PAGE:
Docking was completed on the light side of Kerbin, which is not at all right and proper, but it was the safest option for a first mission.kAdK0tp.png

The IKSP's first private mission was a complete success. Now all that was left was deorbiting the second stage:8dxDJ16.png


Most of the components overheated on reentry. Only the fairing base and docking port survived, which showed some strange aerodynamic properties...PDz2aMA.png

Since the base was practically gliding down, it was no surprise when it survived contact with the ocean. [This gave me an idea... can I make a glider out of fairing bases?? I'll have to try some designs.]H7psRwb.png

The IKSP's first mission was a success. But Dave Kerman wasn't finished there...


Edited by TheEpicSquared
Chapter 32 is up (about time :P)
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I was working on some body-lift space plane designs yesterday and I almost cracked a good(ish) design. I'll do a few more tests and maybe have the next part of the StarDust station by Friday. 



The next part will include the disassembly of part of the station, as well as the introduction of crews to it (hence the spaceplane tests)

Stay tuned!

Edited by TheEpicSquared
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1 hour ago, RocketSquid said:

Nice! I was expecting bigger until I realized that the physics load distance prevents anything that would qualify as a megastructure by human standards. Either way, that's one impressive station.

Thanks! I plan to improve the station until my computer says "I refuse". :) As for the megastructure title, I was mostly trying to find a cool name as a title :P 

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"A space station should have a crew, right?" asked Dave Kerman to his lead spacecraft designer Mike.

"Yes, that would help," Mark replied.

"Well, get on it!"


After nearly 23 minutes of developing, the SP-1 (SpacePlane-1) was born.4k6a73U.png

The spaceplane itself had a mass of just over 9 tons fully fueled. It would be propelled into orbit on top of a Vector liquid-fuel engine and two Kickback SRBs. However, the first test launch would have to wait.


Cameras on StarDust had shown that the two ageing habitation arms were randomly moving around, stretching and bending the entire station. It was presumed the leaking atmosphere inside the arms were creating enough thrust to move the arms [In reality, Kraken]. They would have to be removed from the station immediately to prevent the StarDust from breaking apart. lfu70pf.png

[In this image you can see how the ends of the arms do not align as they are supposed to.]

Monopropellant was immediately transferred into the habitation arm's tanks and the arm was undocked from the station.4avhUZH.png

Unfortunately, Mission Control had underestimated the fuel consumption of the RCS ports and the arm ended up stuck in a slightly lower orbit with no fuel left.


The same procedure was done with the second arm, but this time the tanks were filled with 3 times more monopropellant. This was enough to deorbit it and soon it hit the atmosphere.U7ETas9.png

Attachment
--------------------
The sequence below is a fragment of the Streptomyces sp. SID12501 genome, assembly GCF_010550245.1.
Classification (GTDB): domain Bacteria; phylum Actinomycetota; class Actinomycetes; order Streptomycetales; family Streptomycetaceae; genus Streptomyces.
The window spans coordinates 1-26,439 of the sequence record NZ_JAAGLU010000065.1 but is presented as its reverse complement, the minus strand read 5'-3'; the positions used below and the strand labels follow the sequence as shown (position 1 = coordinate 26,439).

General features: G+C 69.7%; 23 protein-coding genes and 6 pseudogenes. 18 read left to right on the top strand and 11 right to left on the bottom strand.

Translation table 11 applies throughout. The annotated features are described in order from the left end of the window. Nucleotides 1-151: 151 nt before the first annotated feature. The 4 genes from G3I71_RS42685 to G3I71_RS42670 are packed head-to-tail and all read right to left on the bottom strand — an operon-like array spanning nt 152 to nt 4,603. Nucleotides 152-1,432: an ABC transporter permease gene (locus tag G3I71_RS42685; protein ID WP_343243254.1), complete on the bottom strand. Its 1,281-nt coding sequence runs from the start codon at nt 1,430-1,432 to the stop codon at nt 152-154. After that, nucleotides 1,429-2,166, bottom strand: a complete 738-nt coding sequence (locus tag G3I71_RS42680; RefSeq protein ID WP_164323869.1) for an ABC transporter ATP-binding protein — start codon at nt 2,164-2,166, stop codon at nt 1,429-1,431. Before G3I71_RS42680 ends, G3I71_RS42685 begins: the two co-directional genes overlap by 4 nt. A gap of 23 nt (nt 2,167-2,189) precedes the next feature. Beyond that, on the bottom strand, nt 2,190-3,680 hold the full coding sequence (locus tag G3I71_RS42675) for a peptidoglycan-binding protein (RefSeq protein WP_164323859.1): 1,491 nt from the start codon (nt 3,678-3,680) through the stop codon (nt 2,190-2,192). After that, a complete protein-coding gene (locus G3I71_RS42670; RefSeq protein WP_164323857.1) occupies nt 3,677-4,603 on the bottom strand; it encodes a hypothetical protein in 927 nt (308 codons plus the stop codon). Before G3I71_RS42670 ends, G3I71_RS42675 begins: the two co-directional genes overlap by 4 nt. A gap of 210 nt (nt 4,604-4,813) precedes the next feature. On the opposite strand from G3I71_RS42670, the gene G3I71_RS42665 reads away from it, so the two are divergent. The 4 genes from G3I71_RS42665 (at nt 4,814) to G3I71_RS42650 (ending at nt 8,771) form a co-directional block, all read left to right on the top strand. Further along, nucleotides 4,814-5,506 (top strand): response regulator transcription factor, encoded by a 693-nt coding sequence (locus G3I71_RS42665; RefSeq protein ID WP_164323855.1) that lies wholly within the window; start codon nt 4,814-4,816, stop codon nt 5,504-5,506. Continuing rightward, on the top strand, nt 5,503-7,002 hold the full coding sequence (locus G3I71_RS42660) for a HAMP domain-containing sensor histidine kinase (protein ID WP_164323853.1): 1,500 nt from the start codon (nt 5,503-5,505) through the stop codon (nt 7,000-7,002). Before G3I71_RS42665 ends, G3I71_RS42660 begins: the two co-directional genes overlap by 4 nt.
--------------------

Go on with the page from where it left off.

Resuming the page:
Soon, parts started overheating and exploding.SOAQRNS.png

Surprisingly, most of the arm survived reentry and splashed down.u2YB0zD.png

[Also, I don't know why the apoapsis sign is in the image]

Without the two habitation arms, the station was once again stable, and the unmanned test of SpacePlane-1 could begin.

3 hours later, SP-1 was on the pad, ready to launch.

"3... 2... 1... We have liftoff!" announced a mission controller.CB4CBhr.png

At liftoff, the Vector engine operated at 50% thrust to conserve fuel. The 2 Kickbacks were more than enough to get the rocket off the ground.


Booster separation, and the Vector throttled up to 100% thrust.Sy8Gn9c.png

Finally orbit was reached and a rendezvous was planned. "7.1 kilometers!" shouted an astonished mission controller. We're doing better than when the IKSP was government-backed!"eFM9gb1.png

All maneuvers were completed successfully and the spaceplane separated from its rocket 1.4km from the station.


The spaceplane guided itself in with its RCS thrusters and was soon upon the station.qARNdFO.png

"Docking confirmed," announced a mission controller. "In the dark, as is only right and proper."mmCK21U.png

SP-1 stayed docked to the station for a quarter of an orbit, testing various systems and making sure everything was working. Then it undocked from StarDust.7IVz5Af.png

It descended to a lower orbit using its RCS thrusters first, to reduce reentry speed.bML0zSi.png

Then, its 2 Spark engines took over and deorbited the spaceplane.ntaIX0D.png

Reentry was nominal, if a bit on the warm side.XelPb1v.png

Since there was no particular landing site for the spaceplane, it just pointed down after the plasma trails stopped.44FAifp.png

Coming in for landing...7oE0CgP.png

The 3 Juno engines were on half thrust to prevent slowing down to stall speeds.kTztKii.png

"Touchdown confirmed, SpacePlane-1 is in good condition!" announced an ecstatic mission controller. "Mission success!"


With the complete success of SpacePlane-1:Test-1, kerballed missions to StarDust could begin.

One day later, Expedition 1 (callsign SP1-Ex-1) was constructed, and a crew was assigned.AGroRN6.png

The mission was once again at night.